While the nonstop cavalcade of remakes coming from Hollywood can easily draw our ire, it’s important to remember that a remake is not always necessarily a bad thing. Case in point: that time when Tremors-director Ron Underwood remade Mighty Joe Young. It’s exactly the way a remake should be done: it maintains the basic beats of the original while not using it as a crutch, updating the tone, pacing, and visual effects for a new era of filmmaking to become a new work, rather than a replacement for the original (plus, the Easter eggs for fans of the original are just that, rather than the in-your-face overt nods we sometimes get in remakes). There are several changes, though, the most prominent being the jettisoning of the entertainment mogul/nightclub angle in favor of a more wildlife-conservation-based one, and the inclusion of proper villains in the form of poachers that murdered Joe’s mother and Jill’s on the same night (it’s implied that the custody of the child Jill then passed to one of her mom’s colleagues, allowing her to still grow up in the jungle). Also, we don’t get to see Joe fight any lions.
Production values are pretty much perfect, with Rick Baker’s effects knocking it out of the park for one of the final animatronic/suitmation giant monsters to come from a major Hollywood studio. James Horner’s score is also fantastic, the lead actors are charming (as opposed to the often-obnoxious comic relief in a certain other Hollywood kaiju movie from 1998), and the script is solid, throwing the occasional curveball rather than going for the most obvious beat. So, it’s a darn shame that much like the original movie, it tanked at the box office.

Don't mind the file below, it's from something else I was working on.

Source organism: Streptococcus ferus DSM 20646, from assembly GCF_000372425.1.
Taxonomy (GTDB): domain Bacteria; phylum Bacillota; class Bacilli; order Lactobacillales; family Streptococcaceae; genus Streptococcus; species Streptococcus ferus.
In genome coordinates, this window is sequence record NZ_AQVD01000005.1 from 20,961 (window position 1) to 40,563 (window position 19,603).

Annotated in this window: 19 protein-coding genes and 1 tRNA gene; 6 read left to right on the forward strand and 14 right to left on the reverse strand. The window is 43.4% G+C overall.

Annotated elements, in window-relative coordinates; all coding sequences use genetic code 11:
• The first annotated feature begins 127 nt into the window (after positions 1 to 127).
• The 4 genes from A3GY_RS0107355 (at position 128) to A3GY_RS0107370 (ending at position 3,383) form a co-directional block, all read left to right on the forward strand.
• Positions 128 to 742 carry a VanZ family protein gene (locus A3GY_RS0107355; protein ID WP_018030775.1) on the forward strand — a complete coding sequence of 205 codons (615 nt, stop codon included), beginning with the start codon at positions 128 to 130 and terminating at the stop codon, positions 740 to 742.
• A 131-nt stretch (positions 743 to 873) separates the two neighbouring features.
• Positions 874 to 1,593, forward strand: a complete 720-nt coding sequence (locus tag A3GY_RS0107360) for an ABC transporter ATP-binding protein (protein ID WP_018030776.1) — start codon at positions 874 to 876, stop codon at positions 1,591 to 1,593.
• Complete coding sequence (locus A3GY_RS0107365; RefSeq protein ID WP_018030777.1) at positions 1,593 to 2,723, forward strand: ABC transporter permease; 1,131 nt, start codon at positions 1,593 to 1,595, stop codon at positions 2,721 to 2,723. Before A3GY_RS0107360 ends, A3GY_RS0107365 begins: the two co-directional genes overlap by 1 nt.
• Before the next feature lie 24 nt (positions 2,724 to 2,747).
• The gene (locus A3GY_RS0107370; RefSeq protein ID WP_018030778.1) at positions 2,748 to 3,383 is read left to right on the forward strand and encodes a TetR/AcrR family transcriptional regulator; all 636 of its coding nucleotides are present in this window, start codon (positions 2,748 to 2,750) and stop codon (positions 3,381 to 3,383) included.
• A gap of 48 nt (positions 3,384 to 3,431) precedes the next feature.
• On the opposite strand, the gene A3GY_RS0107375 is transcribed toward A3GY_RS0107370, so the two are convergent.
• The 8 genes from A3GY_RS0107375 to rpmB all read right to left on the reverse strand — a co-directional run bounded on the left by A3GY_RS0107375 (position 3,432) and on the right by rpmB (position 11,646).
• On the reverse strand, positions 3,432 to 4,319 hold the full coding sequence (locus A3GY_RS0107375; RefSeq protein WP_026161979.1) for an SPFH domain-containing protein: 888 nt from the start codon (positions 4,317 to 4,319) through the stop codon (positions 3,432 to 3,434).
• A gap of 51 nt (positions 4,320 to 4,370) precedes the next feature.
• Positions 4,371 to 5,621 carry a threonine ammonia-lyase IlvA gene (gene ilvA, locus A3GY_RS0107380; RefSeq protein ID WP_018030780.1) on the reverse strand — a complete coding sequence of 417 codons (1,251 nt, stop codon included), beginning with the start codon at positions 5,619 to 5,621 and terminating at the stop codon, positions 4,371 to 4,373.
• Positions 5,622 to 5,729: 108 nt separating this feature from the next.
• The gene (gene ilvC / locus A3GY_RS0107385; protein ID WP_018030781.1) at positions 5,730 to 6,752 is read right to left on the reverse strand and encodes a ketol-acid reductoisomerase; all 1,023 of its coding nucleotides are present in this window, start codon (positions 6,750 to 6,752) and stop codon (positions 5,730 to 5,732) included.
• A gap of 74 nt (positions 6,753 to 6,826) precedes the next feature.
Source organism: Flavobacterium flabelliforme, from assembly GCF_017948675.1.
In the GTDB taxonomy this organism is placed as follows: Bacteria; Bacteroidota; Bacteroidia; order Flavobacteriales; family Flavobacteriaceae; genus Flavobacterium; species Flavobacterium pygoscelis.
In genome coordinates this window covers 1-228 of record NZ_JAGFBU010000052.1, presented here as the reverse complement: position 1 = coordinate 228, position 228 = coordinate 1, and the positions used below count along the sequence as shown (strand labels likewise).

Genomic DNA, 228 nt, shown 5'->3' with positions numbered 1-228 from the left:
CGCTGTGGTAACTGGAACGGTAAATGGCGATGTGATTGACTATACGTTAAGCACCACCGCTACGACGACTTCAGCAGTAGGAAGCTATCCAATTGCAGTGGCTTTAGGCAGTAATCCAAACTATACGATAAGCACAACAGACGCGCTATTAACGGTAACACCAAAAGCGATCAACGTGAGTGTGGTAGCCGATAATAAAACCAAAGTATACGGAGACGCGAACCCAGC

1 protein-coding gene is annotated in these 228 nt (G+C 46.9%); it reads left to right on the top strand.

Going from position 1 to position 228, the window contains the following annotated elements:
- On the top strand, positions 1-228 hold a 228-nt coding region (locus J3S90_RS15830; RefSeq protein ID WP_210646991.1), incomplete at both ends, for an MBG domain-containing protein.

I will acknowledge that there are some troubling aspects presented by the remake:
- A dying mother demanding that her 5-year-old daughter to continue her life’s work is something one would expect from a Kazuo Koike exploitation piece.
- Jill (Charlize Theron) appears to be about half Gregg (Bill Paxton)’s age, so some of their dates look like a father-daughter outing. (This happens in Hollywood a lot, though.)
- They knock a guard out in one scene with a tranquilizer dart intended for Joe. Until proven otherwise, I’m gonna assume the guy died.
- The climax revolves around Joe saving a child that he himself imperiled.
That said, these are more quibbles than show-stoppers, and the picture is quite fantastic overall. Check it out, and don’t let the Disney brand name scare you away; after all, very few Disney flicks feature the title character biting off someone’s fingers in the first ten minutes!